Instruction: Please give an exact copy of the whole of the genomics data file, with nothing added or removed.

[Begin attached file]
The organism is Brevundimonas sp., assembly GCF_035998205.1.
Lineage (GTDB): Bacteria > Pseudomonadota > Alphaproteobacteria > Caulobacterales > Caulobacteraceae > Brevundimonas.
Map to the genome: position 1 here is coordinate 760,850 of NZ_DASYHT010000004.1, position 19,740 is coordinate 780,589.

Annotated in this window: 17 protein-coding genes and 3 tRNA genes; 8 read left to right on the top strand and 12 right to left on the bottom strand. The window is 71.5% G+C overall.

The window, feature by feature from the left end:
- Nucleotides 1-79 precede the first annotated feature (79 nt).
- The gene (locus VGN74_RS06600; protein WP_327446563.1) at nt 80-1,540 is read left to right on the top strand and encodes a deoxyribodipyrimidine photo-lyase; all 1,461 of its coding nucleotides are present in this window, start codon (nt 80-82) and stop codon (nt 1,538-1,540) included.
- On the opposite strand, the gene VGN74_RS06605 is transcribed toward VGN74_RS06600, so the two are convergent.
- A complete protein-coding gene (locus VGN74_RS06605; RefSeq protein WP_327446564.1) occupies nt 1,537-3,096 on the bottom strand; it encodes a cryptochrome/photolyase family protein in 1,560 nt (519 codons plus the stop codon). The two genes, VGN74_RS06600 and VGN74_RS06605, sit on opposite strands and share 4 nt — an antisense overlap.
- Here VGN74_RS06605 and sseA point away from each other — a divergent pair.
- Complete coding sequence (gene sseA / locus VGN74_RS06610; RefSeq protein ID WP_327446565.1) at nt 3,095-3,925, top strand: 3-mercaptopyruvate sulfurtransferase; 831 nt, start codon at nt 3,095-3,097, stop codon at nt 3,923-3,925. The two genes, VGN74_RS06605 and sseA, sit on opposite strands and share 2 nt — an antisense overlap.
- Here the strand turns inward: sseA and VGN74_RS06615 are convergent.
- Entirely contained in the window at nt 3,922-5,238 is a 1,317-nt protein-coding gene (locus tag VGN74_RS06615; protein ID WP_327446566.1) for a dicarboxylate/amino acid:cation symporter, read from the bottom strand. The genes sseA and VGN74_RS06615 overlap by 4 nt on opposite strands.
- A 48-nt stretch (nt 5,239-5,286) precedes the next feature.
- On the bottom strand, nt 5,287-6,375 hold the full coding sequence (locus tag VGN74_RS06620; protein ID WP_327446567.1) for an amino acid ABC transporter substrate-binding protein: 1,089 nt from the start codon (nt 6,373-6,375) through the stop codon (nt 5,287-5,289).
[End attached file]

The organism is Brevundimonas sp., assembly GCF_035998205.1.
Lineage (GTDB): Bacteria > Pseudomonadota > Alphaproteobacteria > Caulobacterales > Caulobacteraceae > Brevundimonas.
Map to the genome: position 1 here is coordinate 760,850 of NZ_DASYHT010000004.1, position 19,740 is coordinate 780,589.

Annotated in this window: 17 protein-coding genes and 3 tRNA genes; 8 read left to right on the top strand and 12 right to left on the bottom strand. The window is 71.5% G+C overall.

The window, feature by feature from the left end:
- Nucleotides 1-79 precede the first annotated feature (79 nt).
- The gene (locus VGN74_RS06600; protein WP_327446563.1) at nt 80-1,540 is read left to right on the top strand and encodes a deoxyribodipyrimidine photo-lyase; all 1,461 of its coding nucleotides are present in this window, start codon (nt 80-82) and stop codon (nt 1,538-1,540) included.
- On the opposite strand, the gene VGN74_RS06605 is transcribed toward VGN74_RS06600, so the two are convergent.
- A complete protein-coding gene (locus VGN74_RS06605; RefSeq protein WP_327446564.1) occupies nt 1,537-3,096 on the bottom strand; it encodes a cryptochrome/photolyase family protein in 1,560 nt (519 codons plus the stop codon). The two genes, VGN74_RS06600 and VGN74_RS06605, sit on opposite strands and share 4 nt — an antisense overlap.
- Here VGN74_RS06605 and sseA point away from each other — a divergent pair.
- Complete coding sequence (gene sseA / locus VGN74_RS06610; RefSeq protein ID WP_327446565.1) at nt 3,095-3,925, top strand: 3-mercaptopyruvate sulfurtransferase; 831 nt, start codon at nt 3,095-3,097, stop codon at nt 3,923-3,925. The two genes, VGN74_RS06605 and sseA, sit on opposite strands and share 2 nt — an antisense overlap.
- Here the strand turns inward: sseA and VGN74_RS06615 are convergent.
- Entirely contained in the window at nt 3,922-5,238 is a 1,317-nt protein-coding gene (locus tag VGN74_RS06615; protein ID WP_327446566.1) for a dicarboxylate/amino acid:cation symporter, read from the bottom strand. The genes sseA and VGN74_RS06615 overlap by 4 nt on opposite strands.
- A 48-nt stretch (nt 5,239-5,286) precedes the next feature.
- On the bottom strand, nt 5,287-6,375 hold the full coding sequence (locus tag VGN74_RS06620; protein ID WP_327446567.1) for an amino acid ABC transporter substrate-binding protein: 1,089 nt from the start codon (nt 6,373-6,375) through the stop codon (nt 5,287-5,289).